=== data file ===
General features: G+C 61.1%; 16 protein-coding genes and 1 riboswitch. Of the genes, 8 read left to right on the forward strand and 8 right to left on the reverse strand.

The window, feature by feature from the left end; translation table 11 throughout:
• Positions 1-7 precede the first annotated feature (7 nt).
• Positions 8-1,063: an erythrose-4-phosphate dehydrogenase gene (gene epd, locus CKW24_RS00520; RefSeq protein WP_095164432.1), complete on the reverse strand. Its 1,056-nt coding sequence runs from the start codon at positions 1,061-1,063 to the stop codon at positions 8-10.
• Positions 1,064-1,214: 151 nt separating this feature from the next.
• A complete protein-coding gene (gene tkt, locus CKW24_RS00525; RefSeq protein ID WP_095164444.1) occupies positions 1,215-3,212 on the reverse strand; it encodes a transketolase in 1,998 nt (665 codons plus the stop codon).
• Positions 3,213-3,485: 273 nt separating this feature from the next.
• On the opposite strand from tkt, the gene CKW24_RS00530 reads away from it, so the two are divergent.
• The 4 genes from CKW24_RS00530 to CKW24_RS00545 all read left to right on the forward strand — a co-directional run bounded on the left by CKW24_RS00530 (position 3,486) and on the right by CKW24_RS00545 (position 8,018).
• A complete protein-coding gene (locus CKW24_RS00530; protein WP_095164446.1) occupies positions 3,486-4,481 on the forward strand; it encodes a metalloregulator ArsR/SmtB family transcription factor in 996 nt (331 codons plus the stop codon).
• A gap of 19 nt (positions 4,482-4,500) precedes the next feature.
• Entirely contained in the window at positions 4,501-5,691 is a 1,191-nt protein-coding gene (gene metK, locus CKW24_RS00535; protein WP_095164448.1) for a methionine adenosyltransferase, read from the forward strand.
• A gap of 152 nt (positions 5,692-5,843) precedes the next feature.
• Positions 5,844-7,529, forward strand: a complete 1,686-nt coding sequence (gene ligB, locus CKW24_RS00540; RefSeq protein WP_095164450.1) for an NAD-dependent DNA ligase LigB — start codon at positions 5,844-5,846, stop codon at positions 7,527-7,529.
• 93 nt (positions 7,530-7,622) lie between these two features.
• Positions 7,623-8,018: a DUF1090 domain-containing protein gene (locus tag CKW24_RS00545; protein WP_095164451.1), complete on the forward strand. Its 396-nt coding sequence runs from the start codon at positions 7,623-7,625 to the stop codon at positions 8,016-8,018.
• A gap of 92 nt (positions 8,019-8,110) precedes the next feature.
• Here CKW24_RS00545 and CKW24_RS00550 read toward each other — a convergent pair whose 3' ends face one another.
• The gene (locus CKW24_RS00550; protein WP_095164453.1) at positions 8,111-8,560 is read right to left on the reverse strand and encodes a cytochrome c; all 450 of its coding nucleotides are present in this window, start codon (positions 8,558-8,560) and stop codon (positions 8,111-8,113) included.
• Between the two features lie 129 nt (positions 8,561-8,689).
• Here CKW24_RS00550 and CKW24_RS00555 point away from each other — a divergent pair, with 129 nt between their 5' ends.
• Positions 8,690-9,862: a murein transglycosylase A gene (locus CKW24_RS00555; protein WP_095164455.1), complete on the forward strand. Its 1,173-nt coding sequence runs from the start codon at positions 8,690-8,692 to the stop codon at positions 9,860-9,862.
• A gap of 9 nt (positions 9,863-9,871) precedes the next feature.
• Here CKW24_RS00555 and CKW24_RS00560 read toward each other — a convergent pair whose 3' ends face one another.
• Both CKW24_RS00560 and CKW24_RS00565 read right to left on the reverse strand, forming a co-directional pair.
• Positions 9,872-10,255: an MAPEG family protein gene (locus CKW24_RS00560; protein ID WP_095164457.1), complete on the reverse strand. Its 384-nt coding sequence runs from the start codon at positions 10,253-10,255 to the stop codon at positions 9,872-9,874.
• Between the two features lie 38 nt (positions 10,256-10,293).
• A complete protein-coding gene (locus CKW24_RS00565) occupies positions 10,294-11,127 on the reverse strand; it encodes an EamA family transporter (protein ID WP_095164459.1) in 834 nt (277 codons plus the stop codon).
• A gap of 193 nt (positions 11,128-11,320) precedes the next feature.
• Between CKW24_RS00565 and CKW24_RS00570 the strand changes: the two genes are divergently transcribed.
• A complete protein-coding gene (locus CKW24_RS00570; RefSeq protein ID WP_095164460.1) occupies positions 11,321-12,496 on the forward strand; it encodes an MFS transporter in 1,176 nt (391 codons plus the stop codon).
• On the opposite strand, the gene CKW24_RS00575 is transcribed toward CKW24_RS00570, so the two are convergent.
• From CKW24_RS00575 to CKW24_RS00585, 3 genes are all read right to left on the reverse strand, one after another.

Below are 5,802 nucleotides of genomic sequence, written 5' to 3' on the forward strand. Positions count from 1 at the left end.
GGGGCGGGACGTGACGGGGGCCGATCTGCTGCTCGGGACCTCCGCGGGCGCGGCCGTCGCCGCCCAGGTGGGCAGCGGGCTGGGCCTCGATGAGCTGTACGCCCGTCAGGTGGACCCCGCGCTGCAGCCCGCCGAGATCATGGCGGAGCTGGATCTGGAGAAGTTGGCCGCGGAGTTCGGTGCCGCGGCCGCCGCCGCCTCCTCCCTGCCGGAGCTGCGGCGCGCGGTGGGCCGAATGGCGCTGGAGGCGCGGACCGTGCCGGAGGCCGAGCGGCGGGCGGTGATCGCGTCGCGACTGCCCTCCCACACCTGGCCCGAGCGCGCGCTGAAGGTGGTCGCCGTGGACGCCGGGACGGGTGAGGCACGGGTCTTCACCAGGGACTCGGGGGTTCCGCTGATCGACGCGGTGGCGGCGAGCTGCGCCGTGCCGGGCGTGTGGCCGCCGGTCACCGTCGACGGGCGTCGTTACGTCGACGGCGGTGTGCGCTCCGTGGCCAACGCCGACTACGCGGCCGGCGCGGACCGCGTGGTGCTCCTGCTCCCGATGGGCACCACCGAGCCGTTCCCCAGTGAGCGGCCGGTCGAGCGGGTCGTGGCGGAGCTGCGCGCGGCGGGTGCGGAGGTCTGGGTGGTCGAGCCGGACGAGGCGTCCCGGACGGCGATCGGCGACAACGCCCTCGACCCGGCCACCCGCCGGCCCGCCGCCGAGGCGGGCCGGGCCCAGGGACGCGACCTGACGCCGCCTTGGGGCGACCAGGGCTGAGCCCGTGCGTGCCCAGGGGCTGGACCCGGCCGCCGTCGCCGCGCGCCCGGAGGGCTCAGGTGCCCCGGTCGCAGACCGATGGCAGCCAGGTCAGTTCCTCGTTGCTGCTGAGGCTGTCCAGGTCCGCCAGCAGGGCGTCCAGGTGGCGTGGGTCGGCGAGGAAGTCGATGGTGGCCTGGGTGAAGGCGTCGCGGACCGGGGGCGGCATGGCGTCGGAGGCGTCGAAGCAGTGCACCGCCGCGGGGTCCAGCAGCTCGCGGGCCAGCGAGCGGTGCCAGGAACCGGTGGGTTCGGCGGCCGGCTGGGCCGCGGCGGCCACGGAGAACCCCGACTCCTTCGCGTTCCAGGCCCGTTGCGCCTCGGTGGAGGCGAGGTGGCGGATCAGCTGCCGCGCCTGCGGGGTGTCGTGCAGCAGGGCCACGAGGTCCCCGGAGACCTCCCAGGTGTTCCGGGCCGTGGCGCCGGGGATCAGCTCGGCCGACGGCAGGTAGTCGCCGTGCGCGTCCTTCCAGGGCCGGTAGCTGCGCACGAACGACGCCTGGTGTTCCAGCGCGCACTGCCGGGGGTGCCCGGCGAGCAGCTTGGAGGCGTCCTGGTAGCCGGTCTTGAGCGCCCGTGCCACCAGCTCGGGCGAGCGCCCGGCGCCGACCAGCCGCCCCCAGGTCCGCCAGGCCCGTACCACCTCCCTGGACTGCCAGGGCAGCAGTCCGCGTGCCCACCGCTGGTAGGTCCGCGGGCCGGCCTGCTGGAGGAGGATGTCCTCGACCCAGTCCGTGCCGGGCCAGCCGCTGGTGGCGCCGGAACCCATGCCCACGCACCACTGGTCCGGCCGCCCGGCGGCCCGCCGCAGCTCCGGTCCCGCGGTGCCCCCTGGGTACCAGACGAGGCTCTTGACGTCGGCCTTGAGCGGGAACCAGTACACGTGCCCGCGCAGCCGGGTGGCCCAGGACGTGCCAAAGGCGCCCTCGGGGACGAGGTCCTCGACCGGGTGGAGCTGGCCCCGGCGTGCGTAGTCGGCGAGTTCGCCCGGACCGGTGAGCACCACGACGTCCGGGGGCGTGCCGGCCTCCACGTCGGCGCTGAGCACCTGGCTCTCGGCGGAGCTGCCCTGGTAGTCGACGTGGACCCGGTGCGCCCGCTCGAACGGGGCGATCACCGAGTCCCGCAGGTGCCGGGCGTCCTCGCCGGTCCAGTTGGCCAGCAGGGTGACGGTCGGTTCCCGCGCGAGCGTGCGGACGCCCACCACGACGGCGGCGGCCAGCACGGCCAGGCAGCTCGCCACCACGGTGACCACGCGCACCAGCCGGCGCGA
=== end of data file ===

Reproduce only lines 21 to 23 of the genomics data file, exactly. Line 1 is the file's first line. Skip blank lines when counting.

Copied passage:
• Here CKW24_RS00550 and CKW24_RS00555 point away from each other — a divergent pair, with 129 nt between their 5' ends.
• Positions 8,690-9,862: a murein transglycosylase A gene (locus CKW24_RS00555; protein WP_095164455.1), complete on the forward strand. Its 1,173-nt coding sequence runs from the start codon at positions 8,690-8,692 to the stop codon at positions 9,860-9,862.
• A gap of 9 nt (positions 9,863-9,871) precedes the next feature.